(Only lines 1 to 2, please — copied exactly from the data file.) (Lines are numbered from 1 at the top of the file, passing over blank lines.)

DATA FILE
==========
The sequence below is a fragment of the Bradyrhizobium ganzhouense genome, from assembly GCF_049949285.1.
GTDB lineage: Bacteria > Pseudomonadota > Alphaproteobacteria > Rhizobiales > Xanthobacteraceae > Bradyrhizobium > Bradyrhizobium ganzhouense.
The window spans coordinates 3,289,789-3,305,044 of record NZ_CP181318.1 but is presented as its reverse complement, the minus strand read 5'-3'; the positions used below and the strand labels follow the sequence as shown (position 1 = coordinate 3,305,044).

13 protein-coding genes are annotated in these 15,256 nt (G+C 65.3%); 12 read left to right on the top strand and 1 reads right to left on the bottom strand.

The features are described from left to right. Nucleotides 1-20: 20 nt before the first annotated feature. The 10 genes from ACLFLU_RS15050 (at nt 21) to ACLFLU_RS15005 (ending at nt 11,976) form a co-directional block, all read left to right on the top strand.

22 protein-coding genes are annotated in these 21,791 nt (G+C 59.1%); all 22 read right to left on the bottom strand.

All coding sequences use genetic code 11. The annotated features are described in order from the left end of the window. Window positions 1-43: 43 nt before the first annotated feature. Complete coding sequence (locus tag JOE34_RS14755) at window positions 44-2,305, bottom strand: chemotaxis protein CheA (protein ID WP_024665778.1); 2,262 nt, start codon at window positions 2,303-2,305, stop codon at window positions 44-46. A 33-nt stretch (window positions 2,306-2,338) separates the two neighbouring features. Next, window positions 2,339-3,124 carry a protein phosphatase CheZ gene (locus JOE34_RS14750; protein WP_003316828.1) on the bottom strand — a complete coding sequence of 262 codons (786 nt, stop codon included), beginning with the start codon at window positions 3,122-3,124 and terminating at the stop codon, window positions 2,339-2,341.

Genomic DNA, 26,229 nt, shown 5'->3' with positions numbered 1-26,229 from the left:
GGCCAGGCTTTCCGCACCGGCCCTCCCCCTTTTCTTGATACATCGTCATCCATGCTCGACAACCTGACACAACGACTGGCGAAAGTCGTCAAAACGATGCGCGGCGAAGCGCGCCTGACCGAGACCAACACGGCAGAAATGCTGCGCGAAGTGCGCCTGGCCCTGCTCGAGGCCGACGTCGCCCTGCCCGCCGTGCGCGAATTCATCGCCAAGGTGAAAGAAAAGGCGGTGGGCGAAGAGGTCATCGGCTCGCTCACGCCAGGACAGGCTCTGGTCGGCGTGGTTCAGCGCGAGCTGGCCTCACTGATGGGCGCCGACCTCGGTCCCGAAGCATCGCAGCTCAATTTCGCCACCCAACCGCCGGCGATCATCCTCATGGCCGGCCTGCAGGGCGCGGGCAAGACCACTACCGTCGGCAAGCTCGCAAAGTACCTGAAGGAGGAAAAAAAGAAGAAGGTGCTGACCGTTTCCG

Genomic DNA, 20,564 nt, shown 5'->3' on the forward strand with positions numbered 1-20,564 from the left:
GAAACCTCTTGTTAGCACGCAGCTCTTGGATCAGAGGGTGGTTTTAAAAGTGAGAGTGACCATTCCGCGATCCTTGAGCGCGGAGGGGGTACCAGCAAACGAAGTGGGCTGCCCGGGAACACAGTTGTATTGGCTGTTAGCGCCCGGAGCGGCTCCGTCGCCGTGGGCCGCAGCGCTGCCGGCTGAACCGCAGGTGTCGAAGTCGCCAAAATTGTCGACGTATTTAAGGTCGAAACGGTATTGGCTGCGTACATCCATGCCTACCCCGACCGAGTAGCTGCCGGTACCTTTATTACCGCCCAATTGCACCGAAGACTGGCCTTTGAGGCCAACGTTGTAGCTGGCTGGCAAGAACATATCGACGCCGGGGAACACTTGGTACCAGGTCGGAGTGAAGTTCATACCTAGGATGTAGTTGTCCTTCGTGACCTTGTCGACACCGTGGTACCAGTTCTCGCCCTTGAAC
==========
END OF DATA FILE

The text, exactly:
The sequence below is a fragment of the Bradyrhizobium ganzhouense genome, from assembly GCF_049949285.1.
GTDB lineage: Bacteria > Pseudomonadota > Alphaproteobacteria > Rhizobiales > Xanthobacteraceae > Bradyrhizobium > Bradyrhizobium ganzhouense.